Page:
The first thing Joseph V. Reed did today as the new U.S. representative on the committee that deals with problems between the U.N. community and its host country was vow that "America has always welcomed the U.N. and continues to welcome the U.N."

Reed, a former Chase Manhattan Bank executive who served four years as ambassador to Morocco, pointedly spoke of "setting sail at this sunrise" with "a big welcome to the hospitality and courtesy of our American shores."

The nautical metaphor is intended to contrast with a warning issued two years ago by a predecessor, Charles M. Lichenstein, that U.N. members who felt unwelcome could leave "and we will be down at dockside waving you a fond farewell as you sail into the sunset."

Reed also appealed to committee members to avoid propagandizing and "overly political debate" because "slam and wham produces a sham."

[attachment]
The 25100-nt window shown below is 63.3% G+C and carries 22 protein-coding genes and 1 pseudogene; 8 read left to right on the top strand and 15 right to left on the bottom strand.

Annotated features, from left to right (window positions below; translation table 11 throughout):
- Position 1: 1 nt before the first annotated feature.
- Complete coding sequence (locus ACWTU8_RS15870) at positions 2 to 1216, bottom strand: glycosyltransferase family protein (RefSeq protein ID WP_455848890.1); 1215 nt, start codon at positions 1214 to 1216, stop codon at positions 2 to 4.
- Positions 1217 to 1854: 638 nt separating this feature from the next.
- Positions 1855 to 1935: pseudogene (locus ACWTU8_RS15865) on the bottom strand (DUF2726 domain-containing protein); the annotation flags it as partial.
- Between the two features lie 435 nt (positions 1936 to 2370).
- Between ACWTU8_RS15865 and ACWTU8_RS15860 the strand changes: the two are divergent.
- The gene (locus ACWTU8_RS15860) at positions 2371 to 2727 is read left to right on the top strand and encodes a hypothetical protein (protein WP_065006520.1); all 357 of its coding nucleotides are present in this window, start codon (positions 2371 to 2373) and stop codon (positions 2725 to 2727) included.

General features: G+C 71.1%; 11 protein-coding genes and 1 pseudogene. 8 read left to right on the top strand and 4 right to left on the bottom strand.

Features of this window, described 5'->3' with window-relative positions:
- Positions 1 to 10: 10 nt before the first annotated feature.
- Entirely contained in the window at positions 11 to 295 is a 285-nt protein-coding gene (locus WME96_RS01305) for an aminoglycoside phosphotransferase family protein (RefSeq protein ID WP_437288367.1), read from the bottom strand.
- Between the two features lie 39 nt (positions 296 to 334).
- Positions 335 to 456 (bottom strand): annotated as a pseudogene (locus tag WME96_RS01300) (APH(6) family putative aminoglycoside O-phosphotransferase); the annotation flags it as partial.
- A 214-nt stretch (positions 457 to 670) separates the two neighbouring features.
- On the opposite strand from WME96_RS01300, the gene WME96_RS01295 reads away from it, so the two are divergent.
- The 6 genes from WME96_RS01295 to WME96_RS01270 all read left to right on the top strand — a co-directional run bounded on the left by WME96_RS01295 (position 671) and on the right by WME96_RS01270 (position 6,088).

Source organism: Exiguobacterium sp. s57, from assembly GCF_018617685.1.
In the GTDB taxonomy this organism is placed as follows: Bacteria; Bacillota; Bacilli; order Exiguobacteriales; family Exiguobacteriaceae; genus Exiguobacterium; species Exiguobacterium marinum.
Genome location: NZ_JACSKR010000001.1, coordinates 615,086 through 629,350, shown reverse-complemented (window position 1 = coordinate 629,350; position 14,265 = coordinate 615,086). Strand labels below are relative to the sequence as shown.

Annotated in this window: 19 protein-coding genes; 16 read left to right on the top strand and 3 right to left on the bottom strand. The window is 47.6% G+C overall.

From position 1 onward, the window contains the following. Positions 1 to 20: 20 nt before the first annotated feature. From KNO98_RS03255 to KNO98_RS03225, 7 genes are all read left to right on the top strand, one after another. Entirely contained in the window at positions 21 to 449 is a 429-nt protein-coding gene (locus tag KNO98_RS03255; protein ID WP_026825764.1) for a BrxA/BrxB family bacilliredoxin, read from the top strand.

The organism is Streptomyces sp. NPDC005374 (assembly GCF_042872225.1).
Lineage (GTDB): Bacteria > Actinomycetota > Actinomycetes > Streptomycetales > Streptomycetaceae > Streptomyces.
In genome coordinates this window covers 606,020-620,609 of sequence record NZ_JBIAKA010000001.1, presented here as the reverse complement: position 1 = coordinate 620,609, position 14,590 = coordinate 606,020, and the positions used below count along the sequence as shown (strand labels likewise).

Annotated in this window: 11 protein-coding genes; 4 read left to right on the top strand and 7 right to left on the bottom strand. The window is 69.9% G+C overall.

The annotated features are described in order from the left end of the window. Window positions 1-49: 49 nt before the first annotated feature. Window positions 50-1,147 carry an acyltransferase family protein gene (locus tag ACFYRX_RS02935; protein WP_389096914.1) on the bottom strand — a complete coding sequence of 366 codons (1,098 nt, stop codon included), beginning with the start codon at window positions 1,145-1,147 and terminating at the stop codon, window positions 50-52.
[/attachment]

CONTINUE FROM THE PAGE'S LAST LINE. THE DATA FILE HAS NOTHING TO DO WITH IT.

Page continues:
The second thing Reed did was take cover below deck from angry protests against new American restrictions on the travel of some 450 U.N. staff members from the Soviet Union and five other countries .

The Soviets and their allies, charged that the restrictions, which went into effect 10 days ago, were a violation of American obligations under the U.N. charter.

Reed rejected the charge that the rules violate U.S legal obligations, but said he was willing to listen to suggestions and was "available for a continuing dialogue."

The new American representative's stormy sail into the U.N. seas continued with complaints from Iraq that two of its parking spaces were missing, and from Poland that its diplomats had not yet received cards excusing them from sales taxes.